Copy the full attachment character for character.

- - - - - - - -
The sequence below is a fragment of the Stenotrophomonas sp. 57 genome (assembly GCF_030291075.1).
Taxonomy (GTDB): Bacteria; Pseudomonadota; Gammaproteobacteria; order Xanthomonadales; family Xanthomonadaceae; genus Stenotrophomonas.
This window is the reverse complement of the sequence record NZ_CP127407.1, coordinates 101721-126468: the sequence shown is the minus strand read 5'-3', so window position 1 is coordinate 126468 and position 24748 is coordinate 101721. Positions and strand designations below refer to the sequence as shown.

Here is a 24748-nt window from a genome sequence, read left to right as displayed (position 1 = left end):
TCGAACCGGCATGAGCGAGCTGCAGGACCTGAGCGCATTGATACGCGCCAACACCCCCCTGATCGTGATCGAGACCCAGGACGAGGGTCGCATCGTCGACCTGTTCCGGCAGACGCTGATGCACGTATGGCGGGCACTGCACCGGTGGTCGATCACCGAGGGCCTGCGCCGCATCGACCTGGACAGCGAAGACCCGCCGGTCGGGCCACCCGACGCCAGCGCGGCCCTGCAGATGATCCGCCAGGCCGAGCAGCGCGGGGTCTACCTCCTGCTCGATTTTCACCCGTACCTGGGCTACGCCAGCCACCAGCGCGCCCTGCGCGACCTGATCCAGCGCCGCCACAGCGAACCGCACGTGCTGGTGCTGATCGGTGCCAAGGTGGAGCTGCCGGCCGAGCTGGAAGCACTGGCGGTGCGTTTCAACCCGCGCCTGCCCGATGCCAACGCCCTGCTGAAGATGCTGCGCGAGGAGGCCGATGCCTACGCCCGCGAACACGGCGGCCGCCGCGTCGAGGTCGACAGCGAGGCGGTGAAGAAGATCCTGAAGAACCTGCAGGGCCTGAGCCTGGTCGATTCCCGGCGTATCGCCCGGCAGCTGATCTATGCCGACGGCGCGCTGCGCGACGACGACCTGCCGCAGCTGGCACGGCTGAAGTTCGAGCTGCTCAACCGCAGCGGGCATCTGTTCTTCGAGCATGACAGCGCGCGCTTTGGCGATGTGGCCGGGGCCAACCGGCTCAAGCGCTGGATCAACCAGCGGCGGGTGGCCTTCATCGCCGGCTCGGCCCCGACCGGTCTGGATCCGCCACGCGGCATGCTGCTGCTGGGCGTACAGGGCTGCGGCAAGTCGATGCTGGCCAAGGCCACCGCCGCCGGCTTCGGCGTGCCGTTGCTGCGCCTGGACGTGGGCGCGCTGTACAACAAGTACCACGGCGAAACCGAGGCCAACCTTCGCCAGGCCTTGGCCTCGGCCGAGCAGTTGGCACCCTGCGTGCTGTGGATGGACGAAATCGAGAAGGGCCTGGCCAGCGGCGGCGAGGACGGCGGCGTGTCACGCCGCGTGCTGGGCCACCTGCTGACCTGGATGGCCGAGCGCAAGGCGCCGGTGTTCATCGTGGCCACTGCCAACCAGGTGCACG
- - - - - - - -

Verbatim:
The sequence below is a fragment of the Stenotrophomonas sp. 57 genome (assembly GCF_030291075.1).
Taxonomy (GTDB): Bacteria; Pseudomonadota; Gammaproteobacteria; order Xanthomonadales; family Xanthomonadaceae; genus Stenotrophomonas.
This window is the reverse complement of the sequence record NZ_CP127407.1, coordinates 101721-126468: the sequence shown is the minus strand read 5'-3', so window position 1 is coordinate 126468 and position 24748 is coordinate 101721. Positions and strand designations below refer to the sequence as shown.

Here is a 24748-nt window from a genome sequence, read left to right as displayed (position 1 = left end):
TCGAACCGGCATGAGCGAGCTGCAGGACCTGAGCGCATTGATACGCGCCAACACCCCCCTGATCGTGATCGAGACCCAGGACGAGGGTCGCATCGTCGACCTGTTCCGGCAGACGCTGATGCACGTATGGCGGGCACTGCACCGGTGGTCGATCACCGAGGGCCTGCGCCGCATCGACCTGGACAGCGAAGACCCGCCGGTCGGGCCACCCGACGCCAGCGCGGCCCTGCAGATGATCCGCCAGGCCGAGCAGCGCGGGGTCTACCTCCTGCTCGATTTTCACCCGTACCTGGGCTACGCCAGCCACCAGCGCGCCCTGCGCGACCTGATCCAGCGCCGCCACAGCGAACCGCACGTGCTGGTGCTGATCGGTGCCAAGGTGGAGCTGCCGGCCGAGCTGGAAGCACTGGCGGTGCGTTTCAACCCGCGCCTGCCCGATGCCAACGCCCTGCTGAAGATGCTGCGCGAGGAGGCCGATGCCTACGCCCGCGAACACGGCGGCCGCCGCGTCGAGGTCGACAGCGAGGCGGTGAAGAAGATCCTGAAGAACCTGCAGGGCCTGAGCCTGGTCGATTCCCGGCGTATCGCCCGGCAGCTGATCTATGCCGACGGCGCGCTGCGCGACGACGACCTGCCGCAGCTGGCACGGCTGAAGTTCGAGCTGCTCAACCGCAGCGGGCATCTGTTCTTCGAGCATGACAGCGCGCGCTTTGGCGATGTGGCCGGGGCCAACCGGCTCAAGCGCTGGATCAACCAGCGGCGGGTGGCCTTCATCGCCGGCTCGGCCCCGACCGGTCTGGATCCGCCACGCGGCATGCTGCTGCTGGGCGTACAGGGCTGCGGCAAGTCGATGCTGGCCAAGGCCACCGCCGCCGGCTTCGGCGTGCCGTTGCTGCGCCTGGACGTGGGCGCGCTGTACAACAAGTACCACGGCGAAACCGAGGCCAACCTTCGCCAGGCCTTGGCCTCGGCCGAGCAGTTGGCACCCTGCGTGCTGTGGATGGACGAAATCGAGAAGGGCCTGGCCAGCGGCGGCGAGGACGGCGGCGTGTCACGCCGCGTGCTGGGCCACCTGCTGACCTGGATGGCCGAGCGCAAGGCGCCGGTGTTCATCGTGGCCACTGCCAACCAGGTGCACG